Review: The Lucky One
PLOT: Logan (Zac Efron)- a good-hearted marine, returns home after serving in Iraq- bent on tracking down a mysterious woman whose photo became his lucky charm through the dangerous final months of his last tour. The woman, Beth (Taylor Schilling), whose photo belonged to her dead brother, turns out to be a lonely, divorced mother- contending with an abusive ex-husband, and a precocious son. Anyone wanna bet these two fall in love?
REVIEW: Based on a novel by Nicholas Sparks. There. That should tell you everything you need to know about THE LUCKY ONE. Coming from the same saccharine source as THE NOTEBOOK, DEAR JOHN, and THE LAST SONG, THE LUCKY ONE is yet another treacly romance, with Efron obviously hoping this will do the same thing for him that Sparks novels did for Ryan Gosling and Channing Tatum. As such, he plays another one of Sparks' wounded heroes, who, more often than not are soft-hearted veterans, that instantly fall in love with the chaste heroine- with Schilling standing in for Rachel McAdams and Amanda Seyfried.
THE LUCKY ONE will obviously find a receptive audience in the legions of people that make films like these successful, but suffice to say I'm not one of them. THE NOTEBOOK wasn't bad, but that was mostly due to the appeal of Gosling and McAdams, but every other Sparks adaptation has been an ordeal, and this is yet another one. I don't object to gooey sentimentality in romance. That would be like objecting to a shoot-out in an action film. No, what I hate about Sparks' stories are the one-dimensional characters, that are about as authentic as the vampires in TWILIGHT.
To that effect, Efron's Logan practically walks around throughout the film with a halo over his head. Early on, the filmmakers try to suggest that Logan's suffering from post-traumatic stress, but that's utterly ignored after the first ten minutes. The early scenes, where he's supposed to be winning over Beth are hilarious in that her initial resistance to his charms is preposterous. He's hunky, strong, sensitive to the point that he tears up while playing the piano (beautifully- natch), studies philosophy, thumbs through MOBY DICK in his spare time, is a master chess-player- but not above throwing the occasional game to help build her son's self-esteem. Oh, and animals love him. Heck, he's so saintly that in the last act I was almost expecting him to raise a character that dies from the dead.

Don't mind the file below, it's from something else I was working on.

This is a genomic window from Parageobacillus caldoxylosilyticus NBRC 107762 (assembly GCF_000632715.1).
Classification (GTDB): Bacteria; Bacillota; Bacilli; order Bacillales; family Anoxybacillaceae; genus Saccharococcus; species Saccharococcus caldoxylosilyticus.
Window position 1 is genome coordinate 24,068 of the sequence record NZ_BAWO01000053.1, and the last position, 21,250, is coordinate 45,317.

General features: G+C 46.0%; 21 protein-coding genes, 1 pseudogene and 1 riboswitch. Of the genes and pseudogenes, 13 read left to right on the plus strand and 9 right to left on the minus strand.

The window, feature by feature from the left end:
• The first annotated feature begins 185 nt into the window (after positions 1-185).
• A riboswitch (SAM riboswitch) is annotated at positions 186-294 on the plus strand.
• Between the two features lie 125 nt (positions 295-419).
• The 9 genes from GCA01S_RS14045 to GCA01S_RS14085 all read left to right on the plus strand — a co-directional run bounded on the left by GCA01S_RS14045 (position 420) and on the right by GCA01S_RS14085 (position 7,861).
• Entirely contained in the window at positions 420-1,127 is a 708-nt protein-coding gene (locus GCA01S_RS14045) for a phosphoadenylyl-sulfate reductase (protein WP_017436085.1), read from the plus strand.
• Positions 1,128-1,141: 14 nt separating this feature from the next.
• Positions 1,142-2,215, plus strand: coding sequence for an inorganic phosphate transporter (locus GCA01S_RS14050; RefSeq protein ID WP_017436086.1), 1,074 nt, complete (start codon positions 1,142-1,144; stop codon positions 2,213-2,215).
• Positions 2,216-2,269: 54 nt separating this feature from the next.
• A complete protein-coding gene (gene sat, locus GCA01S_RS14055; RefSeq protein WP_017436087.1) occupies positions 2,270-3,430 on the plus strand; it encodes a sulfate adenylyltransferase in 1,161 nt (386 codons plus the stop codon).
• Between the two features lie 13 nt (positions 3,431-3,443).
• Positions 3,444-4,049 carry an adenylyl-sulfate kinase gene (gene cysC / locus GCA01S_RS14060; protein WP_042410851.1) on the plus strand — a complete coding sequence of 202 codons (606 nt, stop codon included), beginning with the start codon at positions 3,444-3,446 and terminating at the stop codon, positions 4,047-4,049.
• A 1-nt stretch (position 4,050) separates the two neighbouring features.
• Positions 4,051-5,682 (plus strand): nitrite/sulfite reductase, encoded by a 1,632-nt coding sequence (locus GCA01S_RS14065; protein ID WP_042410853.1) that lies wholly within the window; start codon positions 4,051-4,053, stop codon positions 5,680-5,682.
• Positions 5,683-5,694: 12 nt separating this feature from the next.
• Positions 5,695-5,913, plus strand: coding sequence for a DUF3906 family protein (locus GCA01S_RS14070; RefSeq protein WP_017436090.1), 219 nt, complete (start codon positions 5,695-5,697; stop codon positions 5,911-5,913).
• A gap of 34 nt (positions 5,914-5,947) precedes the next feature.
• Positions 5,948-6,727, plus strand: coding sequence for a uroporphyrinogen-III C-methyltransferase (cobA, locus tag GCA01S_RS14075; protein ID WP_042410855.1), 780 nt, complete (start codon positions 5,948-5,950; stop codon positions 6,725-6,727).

I don't want to give Efron too hard a time here, as he does his best with what he's given, but he's got to be careful not to do too many of these movies. Sure, THE NOTEBOOK put Gosling on the map, but since then he's never done anything that's been even remotely similar to that film, and even Tatum seems to be ditching those types of films in favour of edgier projects. As for Schilling (of the already infamous ATLAS SHRUGGED PART 1), like Efron, she has an absolutely paper-thin part to play- so it's pretty hard to gauge her skill as an actress through her work here.
As one-dimensional as Schilling and Efron are permitted to be, the one that fares the worst is the antagonist- Beth's ex-husband, turned sheriff's deputy, who- as played by Jay R. Ferguson, is so evil it's a miracle they didn't give him a moustache to twirl. There's absolutely no shading here, with everyone being so manifestly good or bad, that there's no grey. THE LUCKY ONE ends up being so melodramatic that at times it almost plays like a parody of itself. Some of the scenes are so corny that audience members started to snicker at times, especially in the early Iraq scenes- when one of Efron's comrades has a big speech about how he can't wait to get home- only to immediately get killed, which cues some slow-motion emoting courtesy of Efron.
THE LUCKY ONE is really an easy film to make fun of, as are all of the films based on Sparks' books, but the fact remains that if DEAR JOHN and THE NOTEBOOK are films you liked, this is probably right up your alley. For me, this is one to avoid. There's nothing wrong with a good romance (many of my favourite films fall into that category) – but for me, this doesn't even come close to being one.
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|Extra Tidbit:||Instead of going on a date to see THE LUCKY ONE this weekend, stay in and watch SOMEWHERE IN TIME. Then you will in fact be THE LUCKY ONE.|